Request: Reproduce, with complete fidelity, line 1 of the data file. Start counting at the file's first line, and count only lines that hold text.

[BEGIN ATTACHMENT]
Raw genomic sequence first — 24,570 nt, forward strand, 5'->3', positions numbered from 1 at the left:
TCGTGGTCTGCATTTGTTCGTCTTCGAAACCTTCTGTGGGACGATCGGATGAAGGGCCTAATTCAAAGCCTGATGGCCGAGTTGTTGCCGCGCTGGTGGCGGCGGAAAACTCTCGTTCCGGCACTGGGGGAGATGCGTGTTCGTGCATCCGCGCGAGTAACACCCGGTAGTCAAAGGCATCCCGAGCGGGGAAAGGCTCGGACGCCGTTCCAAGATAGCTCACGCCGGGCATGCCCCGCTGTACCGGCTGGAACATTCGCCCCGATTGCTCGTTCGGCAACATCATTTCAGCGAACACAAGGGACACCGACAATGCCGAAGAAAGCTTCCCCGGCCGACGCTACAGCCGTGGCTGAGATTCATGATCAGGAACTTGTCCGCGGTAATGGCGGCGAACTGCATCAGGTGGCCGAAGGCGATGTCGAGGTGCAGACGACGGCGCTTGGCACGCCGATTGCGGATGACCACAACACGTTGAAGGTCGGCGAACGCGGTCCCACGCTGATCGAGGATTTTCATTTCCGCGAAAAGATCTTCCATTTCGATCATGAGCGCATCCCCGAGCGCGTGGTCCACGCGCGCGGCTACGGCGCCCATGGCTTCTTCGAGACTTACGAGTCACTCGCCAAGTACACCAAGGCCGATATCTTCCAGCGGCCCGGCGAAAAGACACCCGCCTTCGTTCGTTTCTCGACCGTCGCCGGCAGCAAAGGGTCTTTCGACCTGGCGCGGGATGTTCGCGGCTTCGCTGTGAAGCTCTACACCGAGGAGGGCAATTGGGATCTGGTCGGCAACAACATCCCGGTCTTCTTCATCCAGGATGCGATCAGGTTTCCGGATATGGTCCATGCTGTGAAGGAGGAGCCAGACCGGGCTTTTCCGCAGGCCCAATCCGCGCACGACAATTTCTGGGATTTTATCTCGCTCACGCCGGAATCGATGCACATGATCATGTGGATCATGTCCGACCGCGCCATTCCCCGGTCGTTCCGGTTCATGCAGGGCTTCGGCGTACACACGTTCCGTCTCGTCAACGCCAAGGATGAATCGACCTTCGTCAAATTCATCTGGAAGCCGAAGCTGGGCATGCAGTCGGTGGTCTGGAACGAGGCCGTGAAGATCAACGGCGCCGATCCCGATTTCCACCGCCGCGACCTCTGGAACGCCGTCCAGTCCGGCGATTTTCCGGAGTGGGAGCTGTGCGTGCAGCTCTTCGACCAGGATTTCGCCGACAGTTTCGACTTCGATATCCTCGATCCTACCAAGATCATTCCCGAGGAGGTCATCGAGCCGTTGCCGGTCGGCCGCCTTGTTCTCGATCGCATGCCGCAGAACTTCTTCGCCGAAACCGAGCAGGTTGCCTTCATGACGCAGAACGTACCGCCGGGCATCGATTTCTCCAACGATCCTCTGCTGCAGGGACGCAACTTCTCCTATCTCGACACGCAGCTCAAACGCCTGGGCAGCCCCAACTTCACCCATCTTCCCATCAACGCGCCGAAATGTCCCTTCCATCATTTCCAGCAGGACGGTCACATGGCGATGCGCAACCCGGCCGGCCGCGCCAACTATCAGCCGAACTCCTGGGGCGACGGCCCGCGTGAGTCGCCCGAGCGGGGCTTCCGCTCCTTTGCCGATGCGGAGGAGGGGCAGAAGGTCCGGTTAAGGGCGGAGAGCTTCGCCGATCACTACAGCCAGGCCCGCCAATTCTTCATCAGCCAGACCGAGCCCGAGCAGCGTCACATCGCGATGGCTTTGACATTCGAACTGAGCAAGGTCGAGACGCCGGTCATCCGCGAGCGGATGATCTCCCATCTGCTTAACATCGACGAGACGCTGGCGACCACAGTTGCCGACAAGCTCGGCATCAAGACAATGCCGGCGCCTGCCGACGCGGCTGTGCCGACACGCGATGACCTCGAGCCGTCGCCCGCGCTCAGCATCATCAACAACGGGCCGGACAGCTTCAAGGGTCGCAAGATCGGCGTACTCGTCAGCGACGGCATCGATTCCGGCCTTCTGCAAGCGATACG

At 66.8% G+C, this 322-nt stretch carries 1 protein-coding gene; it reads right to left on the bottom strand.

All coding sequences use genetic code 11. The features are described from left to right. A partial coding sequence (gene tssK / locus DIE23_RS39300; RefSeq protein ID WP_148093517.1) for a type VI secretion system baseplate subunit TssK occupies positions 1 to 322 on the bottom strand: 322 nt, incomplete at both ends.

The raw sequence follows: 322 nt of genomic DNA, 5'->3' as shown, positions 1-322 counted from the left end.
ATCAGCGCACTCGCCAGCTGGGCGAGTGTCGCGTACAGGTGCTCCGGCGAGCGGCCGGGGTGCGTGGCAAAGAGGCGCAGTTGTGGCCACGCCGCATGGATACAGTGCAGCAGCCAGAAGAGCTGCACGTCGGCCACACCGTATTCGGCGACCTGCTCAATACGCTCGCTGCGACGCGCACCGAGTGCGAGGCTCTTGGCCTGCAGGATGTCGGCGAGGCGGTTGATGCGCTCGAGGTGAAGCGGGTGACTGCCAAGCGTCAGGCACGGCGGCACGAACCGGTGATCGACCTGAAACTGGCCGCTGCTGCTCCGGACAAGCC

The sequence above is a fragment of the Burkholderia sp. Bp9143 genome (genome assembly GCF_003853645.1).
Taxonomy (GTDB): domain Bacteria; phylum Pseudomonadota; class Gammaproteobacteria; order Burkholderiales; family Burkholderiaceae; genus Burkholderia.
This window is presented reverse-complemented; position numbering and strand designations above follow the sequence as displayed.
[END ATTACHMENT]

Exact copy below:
Raw genomic sequence first — 24,570 nt, forward strand, 5'->3', positions numbered from 1 at the left: